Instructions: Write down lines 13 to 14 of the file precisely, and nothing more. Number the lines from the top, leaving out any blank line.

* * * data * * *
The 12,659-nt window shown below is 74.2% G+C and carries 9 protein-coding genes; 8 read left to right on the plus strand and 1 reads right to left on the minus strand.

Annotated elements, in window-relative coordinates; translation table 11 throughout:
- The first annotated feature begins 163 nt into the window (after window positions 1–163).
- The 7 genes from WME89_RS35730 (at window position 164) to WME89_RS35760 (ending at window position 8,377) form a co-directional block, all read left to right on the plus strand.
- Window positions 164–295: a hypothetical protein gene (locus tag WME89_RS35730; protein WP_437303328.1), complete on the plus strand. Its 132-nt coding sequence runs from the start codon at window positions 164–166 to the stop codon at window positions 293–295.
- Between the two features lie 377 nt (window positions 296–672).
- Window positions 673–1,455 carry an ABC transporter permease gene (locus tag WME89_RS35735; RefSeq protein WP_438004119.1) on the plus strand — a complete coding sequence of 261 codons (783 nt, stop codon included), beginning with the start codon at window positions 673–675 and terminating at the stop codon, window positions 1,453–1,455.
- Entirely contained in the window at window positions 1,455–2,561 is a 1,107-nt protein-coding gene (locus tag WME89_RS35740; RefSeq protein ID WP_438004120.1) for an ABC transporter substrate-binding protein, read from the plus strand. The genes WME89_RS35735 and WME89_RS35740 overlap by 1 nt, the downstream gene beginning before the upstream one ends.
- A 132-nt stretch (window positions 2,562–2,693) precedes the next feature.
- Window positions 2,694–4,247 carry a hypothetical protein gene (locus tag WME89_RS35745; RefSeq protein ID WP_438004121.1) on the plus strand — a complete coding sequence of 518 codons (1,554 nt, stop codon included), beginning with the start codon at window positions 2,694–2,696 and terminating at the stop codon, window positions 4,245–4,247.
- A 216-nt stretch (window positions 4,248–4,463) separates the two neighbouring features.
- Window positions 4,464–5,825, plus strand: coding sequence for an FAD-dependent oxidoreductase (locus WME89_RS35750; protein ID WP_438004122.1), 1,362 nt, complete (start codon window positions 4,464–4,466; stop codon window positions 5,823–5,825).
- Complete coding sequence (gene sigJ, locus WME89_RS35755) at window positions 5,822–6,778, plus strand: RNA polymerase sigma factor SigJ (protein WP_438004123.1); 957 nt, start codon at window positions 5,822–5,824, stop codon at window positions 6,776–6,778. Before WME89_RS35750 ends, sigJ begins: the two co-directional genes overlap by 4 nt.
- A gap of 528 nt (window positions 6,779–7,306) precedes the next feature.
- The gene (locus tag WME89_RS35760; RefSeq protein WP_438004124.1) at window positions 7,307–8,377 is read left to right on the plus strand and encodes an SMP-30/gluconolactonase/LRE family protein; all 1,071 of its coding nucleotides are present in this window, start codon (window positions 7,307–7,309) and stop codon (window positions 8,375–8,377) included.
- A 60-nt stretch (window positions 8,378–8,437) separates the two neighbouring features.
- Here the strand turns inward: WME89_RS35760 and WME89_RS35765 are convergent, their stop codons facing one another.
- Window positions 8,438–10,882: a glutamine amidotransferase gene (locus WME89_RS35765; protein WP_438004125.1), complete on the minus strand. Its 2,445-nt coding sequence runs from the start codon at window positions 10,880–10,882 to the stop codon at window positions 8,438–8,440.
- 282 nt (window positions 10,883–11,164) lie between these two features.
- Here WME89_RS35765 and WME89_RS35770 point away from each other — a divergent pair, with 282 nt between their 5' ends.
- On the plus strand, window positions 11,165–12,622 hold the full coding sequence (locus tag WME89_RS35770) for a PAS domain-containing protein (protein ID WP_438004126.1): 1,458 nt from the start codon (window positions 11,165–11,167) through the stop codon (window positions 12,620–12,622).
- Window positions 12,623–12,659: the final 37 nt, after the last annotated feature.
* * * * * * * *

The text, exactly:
- Complete coding sequence (gene sigJ, locus WME89_RS35755) at window positions 5,822–6,778, plus strand: RNA polymerase sigma factor SigJ (protein WP_438004123.1); 957 nt, start codon at window positions 5,822–5,824, stop codon at window positions 6,776–6,778. Before WME89_RS35750 ends, sigJ begins: the two co-directional genes overlap by 4 nt.
- A gap of 528 nt (window positions 6,779–7,306) precedes the next feature.